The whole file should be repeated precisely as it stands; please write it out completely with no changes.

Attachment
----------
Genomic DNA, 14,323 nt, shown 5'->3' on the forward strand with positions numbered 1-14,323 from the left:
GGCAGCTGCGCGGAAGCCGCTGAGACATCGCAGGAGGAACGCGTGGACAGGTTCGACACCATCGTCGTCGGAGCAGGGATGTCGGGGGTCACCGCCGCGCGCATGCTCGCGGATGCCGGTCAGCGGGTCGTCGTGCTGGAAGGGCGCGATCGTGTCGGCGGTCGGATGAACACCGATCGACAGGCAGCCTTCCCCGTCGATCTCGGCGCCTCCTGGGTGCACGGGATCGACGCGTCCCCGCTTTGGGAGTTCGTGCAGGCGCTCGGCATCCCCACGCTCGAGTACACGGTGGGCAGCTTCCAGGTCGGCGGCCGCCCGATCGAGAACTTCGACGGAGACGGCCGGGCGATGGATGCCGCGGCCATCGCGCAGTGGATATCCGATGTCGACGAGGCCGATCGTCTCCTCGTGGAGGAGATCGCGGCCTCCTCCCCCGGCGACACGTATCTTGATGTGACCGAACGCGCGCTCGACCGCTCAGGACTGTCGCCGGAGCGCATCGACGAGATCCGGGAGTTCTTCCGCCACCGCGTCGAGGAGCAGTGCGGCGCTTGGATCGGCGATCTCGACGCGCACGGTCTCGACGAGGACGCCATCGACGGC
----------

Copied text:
Genomic DNA, 14,323 nt, shown 5'->3' on the forward strand with positions numbered 1-14,323 from the left:
GGCAGCTGCGCGGAAGCCGCTGAGACATCGCAGGAGGAACGCGTGGACAGGTTCGACACCATCGTCGTCGGAGCAGGGATGTCGGGGGTCACCGCCGCGCGCATGCTCGCGGATGCCGGTCAGCGGGTCGTCGTGCTGGAAGGGCGCGATCGTGTCGGCGGTCGGATGAACACCGATCGACAGGCAGCCTTCCCCGTCGATCTCGGCGCCTCCTGGGTGCACGGGATCGACGCGTCCCCGCTTTGGGAGTTCGTGCAGGCGCTCGGCATCCCCACGCTCGAGTACACGGTGGGCAGCTTCCAGGTCGGCGGCCGCCCGATCGAGAACTTCGACGGAGACGGCCGGGCGATGGATGCCGCGGCCATCGCGCAGTGGATATCCGATGTCGACGAGGCCGATCGTCTCCTCGTGGAGGAGATCGCGGCCTCCTCCCCCGGCGACACGTATCTTGATGTGACCGAACGCGCGCTCGACCGCTCAGGACTGTCGCCGGAGCGCATCGACGAGATCCGGGAGTTCTTCCGCCACCGCGTCGAGGAGCAGTGCGGCGCTTGGATCGGCGATCTCGACGCGCACGGTCTCGACGAGGACGCCATCGACGGC